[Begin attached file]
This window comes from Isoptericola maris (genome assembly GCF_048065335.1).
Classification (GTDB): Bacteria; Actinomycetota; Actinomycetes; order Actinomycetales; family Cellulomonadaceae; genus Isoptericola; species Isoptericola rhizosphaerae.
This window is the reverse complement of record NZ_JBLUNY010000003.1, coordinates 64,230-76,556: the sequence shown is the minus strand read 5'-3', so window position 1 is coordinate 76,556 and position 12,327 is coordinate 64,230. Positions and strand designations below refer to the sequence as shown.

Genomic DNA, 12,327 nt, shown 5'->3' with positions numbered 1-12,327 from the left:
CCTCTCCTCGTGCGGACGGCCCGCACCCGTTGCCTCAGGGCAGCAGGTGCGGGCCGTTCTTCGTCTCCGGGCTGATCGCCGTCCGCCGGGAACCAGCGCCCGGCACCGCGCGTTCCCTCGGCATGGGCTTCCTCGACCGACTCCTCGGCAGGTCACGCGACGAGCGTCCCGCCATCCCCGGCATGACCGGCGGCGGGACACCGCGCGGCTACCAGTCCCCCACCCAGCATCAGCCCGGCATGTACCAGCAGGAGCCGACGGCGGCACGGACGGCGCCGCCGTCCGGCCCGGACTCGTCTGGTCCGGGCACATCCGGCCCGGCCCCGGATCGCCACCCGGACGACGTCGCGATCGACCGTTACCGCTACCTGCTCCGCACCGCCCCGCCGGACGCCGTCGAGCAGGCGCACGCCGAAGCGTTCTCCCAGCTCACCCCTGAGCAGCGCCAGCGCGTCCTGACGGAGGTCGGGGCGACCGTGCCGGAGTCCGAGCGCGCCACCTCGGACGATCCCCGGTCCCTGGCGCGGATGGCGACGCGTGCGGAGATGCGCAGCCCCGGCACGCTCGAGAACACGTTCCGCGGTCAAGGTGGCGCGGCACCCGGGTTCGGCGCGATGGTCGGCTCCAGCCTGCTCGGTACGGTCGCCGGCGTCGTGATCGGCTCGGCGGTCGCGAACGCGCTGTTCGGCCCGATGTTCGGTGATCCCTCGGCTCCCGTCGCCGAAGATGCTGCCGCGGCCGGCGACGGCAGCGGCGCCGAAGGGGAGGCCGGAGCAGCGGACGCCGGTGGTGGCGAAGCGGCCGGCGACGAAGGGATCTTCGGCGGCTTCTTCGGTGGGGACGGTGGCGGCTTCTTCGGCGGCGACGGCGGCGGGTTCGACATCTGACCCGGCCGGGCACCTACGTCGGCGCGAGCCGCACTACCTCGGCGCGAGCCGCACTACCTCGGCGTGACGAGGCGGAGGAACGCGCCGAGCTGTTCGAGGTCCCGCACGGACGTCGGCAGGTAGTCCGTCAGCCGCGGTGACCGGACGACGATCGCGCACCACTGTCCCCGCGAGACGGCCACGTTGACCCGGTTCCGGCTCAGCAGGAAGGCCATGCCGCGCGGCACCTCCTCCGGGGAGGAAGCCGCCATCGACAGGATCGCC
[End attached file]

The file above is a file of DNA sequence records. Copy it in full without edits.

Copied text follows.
This window comes from Isoptericola maris (genome assembly GCF_048065335.1).
Classification (GTDB): Bacteria; Actinomycetota; Actinomycetes; order Actinomycetales; family Cellulomonadaceae; genus Isoptericola; species Isoptericola rhizosphaerae.
This window is the reverse complement of record NZ_JBLUNY010000003.1, coordinates 64,230-76,556: the sequence shown is the minus strand read 5'-3', so window position 1 is coordinate 76,556 and position 12,327 is coordinate 64,230. Positions and strand designations below refer to the sequence as shown.

Genomic DNA, 12,327 nt, shown 5'->3' with positions numbered 1-12,327 from the left:
CCTCTCCTCGTGCGGACGGCCCGCACCCGTTGCCTCAGGGCAGCAGGTGCGGGCCGTTCTTCGTCTCCGGGCTGATCGCCGTCCGCCGGGAACCAGCGCCCGGCACCGCGCGTTCCCTCGGCATGGGCTTCCTCGACCGACTCCTCGGCAGGTCACGCGACGAGCGTCCCGCCATCCCCGGCATGACCGGCGGCGGGACACCGCGCGGCTACCAGTCCCCCACCCAGCATCAGCCCGGCATGTACCAGCAGGAGCCGACGGCGGCACGGACGGCGCCGCCGTCCGGCCCGGACTCGTCTGGTCCGGGCACATCCGGCCCGGCCCCGGATCGCCACCCGGACGACGTCGCGATCGACCGTTACCGCTACCTGCTCCGCACCGCCCCGCCGGACGCCGTCGAGCAGGCGCACGCCGAAGCGTTCTCCCAGCTCACCCCTGAGCAGCGCCAGCGCGTCCTGACGGAGGTCGGGGCGACCGTGCCGGAGTCCGAGCGCGCCACCTCGGACGATCCCCGGTCCCTGGCGCGGATGGCGACGCGTGCGGAGATGCGCAGCCCCGGCACGCTCGAGAACACGTTCCGCGGTCAAGGTGGCGCGGCACCCGGGTTCGGCGCGATGGTCGGCTCCAGCCTGCTCGGTACGGTCGCCGGCGTCGTGATCGGCTCGGCGGTCGCGAACGCGCTGTTCGGCCCGATGTTCGGTGATCCCTCGGCTCCCGTCGCCGAAGATGCTGCCGCGGCCGGCGACGGCAGCGGCGCCGAAGGGGAGGCCGGAGCAGCGGACGCCGGTGGTGGCGAAGCGGCCGGCGACGAAGGGATCTTCGGCGGCTTCTTCGGTGGGGACGGTGGCGGCTTCTTCGGCGGCGACGGCGGCGGGTTCGACATCTGACCCGGCCGGGCACCTACGTCGGCGCGAGCCGCACTACCTCGGCGCGAGCCGCACTACCTCGGCGTGACGAGGCGGAGGAACGCGCCGAGCTGTTCGAGGTCCCGCACGGACGTCGGCAGGTAGTCCGTCAGCCGCGGTGACCGGACGACGATCGCGCACCACTGTCCCCGCGAGACGGCCACGTTGACCCGGTTCCGGCTCAGCAGGAAGGCCATGCCGCGCGGCACCTCCTCCGGGGAGGAAGCCGCCATCGACAGGATCGCC